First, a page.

Measuring Soil Moisture, from Outer Space

The headlines in space news are all about Mars these days, but NASA is doing some seriously cool science here on Earth too. This last January NASA launched SMAP, a satellite designed to measure soil moisture from orbit.

Courtesy of NASA

How does it measure soil moisture from orbit? SMAP orbits at more than 400 miles above the Earth, which is quite a distance to be measuring soil moisture, much less anything else. The satellite produces a radio wave, bounces the wave off the surface of the earth, and listens to the returning radio wave. Somehow (and this is above my pay-grade) that information is used to determine the moisture content in the top 2 inches of soil, as well as determine if the soil is frozen or thawed.

And SMAP is fast. The signal takes microseconds to bounces off the ground, the satellite orbits the Earth every 98 and a half minutes, and it maps the whole Earth in under 3 days. To make up for its small field of measurement, the whole satellite spins at almost 15 revolutions a minute, effectively measuring 1000 km consecutive “loops” on the surface of the earth. That’s a 1000 km “loop” every 4 seconds. (If your head is spinning, watch the video again, and appreciate that they slowed it way down).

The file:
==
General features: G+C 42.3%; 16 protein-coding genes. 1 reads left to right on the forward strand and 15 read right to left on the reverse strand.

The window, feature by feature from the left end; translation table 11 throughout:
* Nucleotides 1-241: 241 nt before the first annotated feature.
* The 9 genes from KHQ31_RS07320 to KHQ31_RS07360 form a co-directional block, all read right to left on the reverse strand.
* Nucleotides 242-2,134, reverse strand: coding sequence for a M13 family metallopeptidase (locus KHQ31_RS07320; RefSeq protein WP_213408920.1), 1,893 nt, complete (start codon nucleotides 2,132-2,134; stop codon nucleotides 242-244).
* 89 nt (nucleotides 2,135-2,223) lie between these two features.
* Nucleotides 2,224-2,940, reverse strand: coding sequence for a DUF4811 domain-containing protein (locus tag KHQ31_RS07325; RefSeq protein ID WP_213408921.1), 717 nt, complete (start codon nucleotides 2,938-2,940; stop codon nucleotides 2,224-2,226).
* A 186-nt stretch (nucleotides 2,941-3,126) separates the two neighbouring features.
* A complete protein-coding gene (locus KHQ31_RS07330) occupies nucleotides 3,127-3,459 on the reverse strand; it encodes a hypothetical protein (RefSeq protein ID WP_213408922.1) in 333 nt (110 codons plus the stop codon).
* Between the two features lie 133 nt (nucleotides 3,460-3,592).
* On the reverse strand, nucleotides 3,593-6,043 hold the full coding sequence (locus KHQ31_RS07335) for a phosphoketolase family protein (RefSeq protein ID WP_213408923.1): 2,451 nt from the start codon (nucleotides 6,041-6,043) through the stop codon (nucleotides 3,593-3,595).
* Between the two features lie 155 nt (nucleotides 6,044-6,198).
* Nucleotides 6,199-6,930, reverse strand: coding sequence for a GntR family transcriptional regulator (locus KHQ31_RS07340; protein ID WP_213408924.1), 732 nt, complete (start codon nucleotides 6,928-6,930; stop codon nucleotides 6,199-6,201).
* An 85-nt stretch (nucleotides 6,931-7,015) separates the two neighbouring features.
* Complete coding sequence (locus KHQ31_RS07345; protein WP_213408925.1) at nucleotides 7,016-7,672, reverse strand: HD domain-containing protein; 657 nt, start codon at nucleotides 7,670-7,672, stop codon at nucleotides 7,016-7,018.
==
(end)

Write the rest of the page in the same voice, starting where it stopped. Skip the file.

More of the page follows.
Why is all of this so important? Beyond being super cool (my Star Trek dreams are coming true!) this data will be incredibly important to the advancement of the sciences and our understanding and stewardship of Earth. SMAP will give researchers, policy makers, and resource managers the ability to monitor drought conditions, predict flooding events, assist crop productivity, and forecast weather with greater fidelity. More importantly, SMAP will give us greater insight into the water cycle, the carbon cycle, and the energy cycle, which are all interlinked and fundamental to the health of Earth’s biosphere.

Check out more on the project at SMAP.

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